Innovative satphone service provider LightSquared, said Wednesday it has received approval from the U.S. Federal Communications Commission to build its planned satellite-LTE network for nationwide mobile service (pdf).
LightSquared needed a waiver from the FCC (Scribd) because the company wanted to operate their service terrestrially – without the necessity of a satellite link – under the FCC’s Ancillary Terrestrial Component rule. ATC allows the satellite company to use their frequencies on the ground. The FCC intended ATC to be ancillary to Mobile Satellite Service – not a method to get around spectrum auctions.
The FCC ruling gave Lightsquared some slack – now the company is not required to offer satellite services. In granting the approval, the FCC also ordered LightSquared to show that their 40,000 terrestrial base stations won’t interfere with GPS. GPS World has more on the GPS interference controversy.
LightSquared’s wholesale service is aimed at companies like Apple, Google, and Best Buy, that may want to offer mobile devices without partnering with major carriers. Lightsquared hopes to build a nationwide, terrestrial LTE network, with the help of Nokia, using their 1.6 GHz (ATC) frequencies. LightSquared promises to deliver a nationwide network covering up to 100 million Americans by the end of 2012 and 260 million by 2016.
Inmarsat will make additional spectrum available to LightSquared at an annual cost of $115 million. LightSquared will have the use of up to 59 MHz of terrestrial and L-Band ATC spectrum over the continental United States and Canada to operate its nationwide integrated 4G-LTE and satellite network.
The company claims its L-band (1.6 GHz) spectrum for LTE is the largest contiguous block of spectrum below 2 GHz. But it has yet to explain where it’s getting the billions necessary to build out a nationwide network of cellular towers or who would supply their unique handsets for satellite handoff. Qualcomm says they have a chipset ready to go.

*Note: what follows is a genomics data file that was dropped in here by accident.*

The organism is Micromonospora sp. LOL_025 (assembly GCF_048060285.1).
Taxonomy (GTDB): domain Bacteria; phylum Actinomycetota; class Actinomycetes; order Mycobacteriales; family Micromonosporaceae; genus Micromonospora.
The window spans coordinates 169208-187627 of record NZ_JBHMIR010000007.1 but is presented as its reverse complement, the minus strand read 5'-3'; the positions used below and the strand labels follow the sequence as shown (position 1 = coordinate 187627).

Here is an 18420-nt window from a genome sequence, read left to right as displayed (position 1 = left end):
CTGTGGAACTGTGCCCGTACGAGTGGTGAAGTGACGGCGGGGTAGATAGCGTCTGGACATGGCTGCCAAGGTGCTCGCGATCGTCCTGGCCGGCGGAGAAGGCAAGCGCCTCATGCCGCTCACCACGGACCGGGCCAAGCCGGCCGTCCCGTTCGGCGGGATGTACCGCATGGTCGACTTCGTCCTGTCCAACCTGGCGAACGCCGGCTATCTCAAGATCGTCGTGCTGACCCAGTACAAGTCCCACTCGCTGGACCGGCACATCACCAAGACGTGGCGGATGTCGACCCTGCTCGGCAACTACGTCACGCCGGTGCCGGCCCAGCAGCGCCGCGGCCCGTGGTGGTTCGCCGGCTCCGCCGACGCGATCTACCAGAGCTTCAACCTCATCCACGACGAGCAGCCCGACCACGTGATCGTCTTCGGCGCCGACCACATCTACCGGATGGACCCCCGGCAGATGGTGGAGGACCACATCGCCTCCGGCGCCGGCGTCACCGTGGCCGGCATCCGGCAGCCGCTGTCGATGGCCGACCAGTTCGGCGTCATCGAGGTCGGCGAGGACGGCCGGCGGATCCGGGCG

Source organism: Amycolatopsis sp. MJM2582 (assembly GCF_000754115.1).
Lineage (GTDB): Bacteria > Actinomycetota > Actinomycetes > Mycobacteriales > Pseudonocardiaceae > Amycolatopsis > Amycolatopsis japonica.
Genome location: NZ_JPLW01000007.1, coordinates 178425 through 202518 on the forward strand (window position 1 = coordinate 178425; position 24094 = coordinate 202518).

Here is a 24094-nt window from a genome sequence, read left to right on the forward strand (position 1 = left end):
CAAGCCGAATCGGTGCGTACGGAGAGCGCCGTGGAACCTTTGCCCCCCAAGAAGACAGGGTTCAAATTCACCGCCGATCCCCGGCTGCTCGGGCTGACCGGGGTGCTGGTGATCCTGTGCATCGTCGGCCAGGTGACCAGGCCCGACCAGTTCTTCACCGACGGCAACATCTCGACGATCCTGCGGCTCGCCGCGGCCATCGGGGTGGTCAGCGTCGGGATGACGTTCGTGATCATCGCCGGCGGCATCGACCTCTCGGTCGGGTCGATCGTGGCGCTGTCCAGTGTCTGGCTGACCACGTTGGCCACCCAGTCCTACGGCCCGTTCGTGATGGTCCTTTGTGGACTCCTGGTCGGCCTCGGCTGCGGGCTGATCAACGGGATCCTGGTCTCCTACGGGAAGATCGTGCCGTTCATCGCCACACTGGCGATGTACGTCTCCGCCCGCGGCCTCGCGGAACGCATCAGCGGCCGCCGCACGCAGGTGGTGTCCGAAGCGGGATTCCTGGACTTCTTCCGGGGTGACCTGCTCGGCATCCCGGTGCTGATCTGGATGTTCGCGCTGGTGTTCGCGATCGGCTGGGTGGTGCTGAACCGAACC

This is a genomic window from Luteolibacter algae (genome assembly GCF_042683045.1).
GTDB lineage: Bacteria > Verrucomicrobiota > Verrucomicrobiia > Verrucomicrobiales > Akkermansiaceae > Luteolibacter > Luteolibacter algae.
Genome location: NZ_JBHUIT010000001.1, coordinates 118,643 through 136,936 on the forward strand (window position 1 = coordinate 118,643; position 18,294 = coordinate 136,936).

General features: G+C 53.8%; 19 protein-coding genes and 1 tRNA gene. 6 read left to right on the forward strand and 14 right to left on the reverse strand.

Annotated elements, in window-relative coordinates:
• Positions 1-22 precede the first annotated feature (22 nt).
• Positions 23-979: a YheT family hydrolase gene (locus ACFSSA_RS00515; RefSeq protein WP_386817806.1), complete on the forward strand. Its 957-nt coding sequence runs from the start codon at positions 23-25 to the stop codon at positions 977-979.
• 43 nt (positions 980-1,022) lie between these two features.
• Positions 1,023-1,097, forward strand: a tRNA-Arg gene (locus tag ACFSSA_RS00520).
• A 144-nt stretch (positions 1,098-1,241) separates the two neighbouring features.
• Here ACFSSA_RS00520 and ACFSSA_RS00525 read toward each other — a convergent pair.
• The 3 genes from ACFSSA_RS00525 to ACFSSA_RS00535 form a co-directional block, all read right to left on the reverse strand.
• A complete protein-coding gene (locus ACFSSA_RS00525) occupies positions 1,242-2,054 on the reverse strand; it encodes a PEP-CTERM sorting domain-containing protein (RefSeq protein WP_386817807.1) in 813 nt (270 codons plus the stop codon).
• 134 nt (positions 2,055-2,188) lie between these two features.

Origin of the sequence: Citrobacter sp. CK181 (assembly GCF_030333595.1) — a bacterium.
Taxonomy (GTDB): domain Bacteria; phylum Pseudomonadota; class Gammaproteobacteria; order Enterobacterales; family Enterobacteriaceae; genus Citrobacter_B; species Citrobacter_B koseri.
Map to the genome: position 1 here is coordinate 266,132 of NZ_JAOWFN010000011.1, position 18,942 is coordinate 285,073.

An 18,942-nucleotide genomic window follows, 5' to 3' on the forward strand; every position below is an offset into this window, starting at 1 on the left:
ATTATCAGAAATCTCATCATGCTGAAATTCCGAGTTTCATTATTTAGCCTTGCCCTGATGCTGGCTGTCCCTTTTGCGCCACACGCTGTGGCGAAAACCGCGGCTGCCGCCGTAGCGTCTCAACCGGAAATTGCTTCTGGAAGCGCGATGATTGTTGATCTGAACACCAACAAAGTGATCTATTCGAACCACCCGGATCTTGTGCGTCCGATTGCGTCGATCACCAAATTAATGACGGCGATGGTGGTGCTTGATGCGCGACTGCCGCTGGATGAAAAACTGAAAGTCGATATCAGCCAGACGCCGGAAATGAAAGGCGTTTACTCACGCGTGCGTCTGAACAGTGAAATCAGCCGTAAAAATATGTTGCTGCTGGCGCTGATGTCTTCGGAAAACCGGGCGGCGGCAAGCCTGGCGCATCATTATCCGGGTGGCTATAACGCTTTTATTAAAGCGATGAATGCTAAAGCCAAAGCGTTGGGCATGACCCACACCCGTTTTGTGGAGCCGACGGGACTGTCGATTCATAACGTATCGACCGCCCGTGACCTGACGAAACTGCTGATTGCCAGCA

The company will run its network strictly on a wholesale basis. Mobile carriers or cable companies may resell access, not unlike virtual operators such as Virgin Mobile USA. LightSquared also had to address concerns about potential interference with GPS devices which are near their 1.6 GHz frequency band.
Meanwhile, ICO’s G-1 and SkyTerra’s TerreStar-1 both declared bankruptcy even before they began offering service in the 2 GHz S-band. In December, 2010, those station keeping satellites were joined by the new Lightsquared satellite, with the largest antenna of any commercial satellite – some 22 meters (72 feet) in diameter.
Lightsquared’s first satellite, SkyTerra-1, can have more than 500 spot beams working at the same time, compared with 200 for Inmarsat, the next most powerful communications satellite, which is also using the 1.6 GHz band. Lightsquared’s satellite service should be able to deliver 300 to 400 Kbps speeds to cellular-sized phones.
SkyTerra 1 will combine satellite and terrestrial technologies for use in standard handsets. Lightsquared is also talking up public safety use for regional or national “talk groups”.
Philip Falcone’s Harbinger Capital Partners fund, totaling roughly $6.4 billion, has largely staked its future on building the wireless network. The fund has invested roughly 40 percent of its assets in LightSquared.
The FCC’s decision allows Reston-based LightSquared to proceed on their ambitious plan. The company currently is more than $1 billion in debt and has a $7 billion commitment with Nokia Siemens Networks to build the ground-based LTE network.
What Lightsquared needs now is someone to buy into it. Mobile World Congress, next month in Barcelona, might be an appropriate venue to announce any partnerships. T-Mobile still hasn’t made a commitment to Clearwire for 2.6 GHz frequencies so that could be one possibility. But other partnerships seem possible – even likely.
Some observers believe these massive geosynch satellite systems deliver innovative, nationwide coverage. Others believe they are going nowhere.
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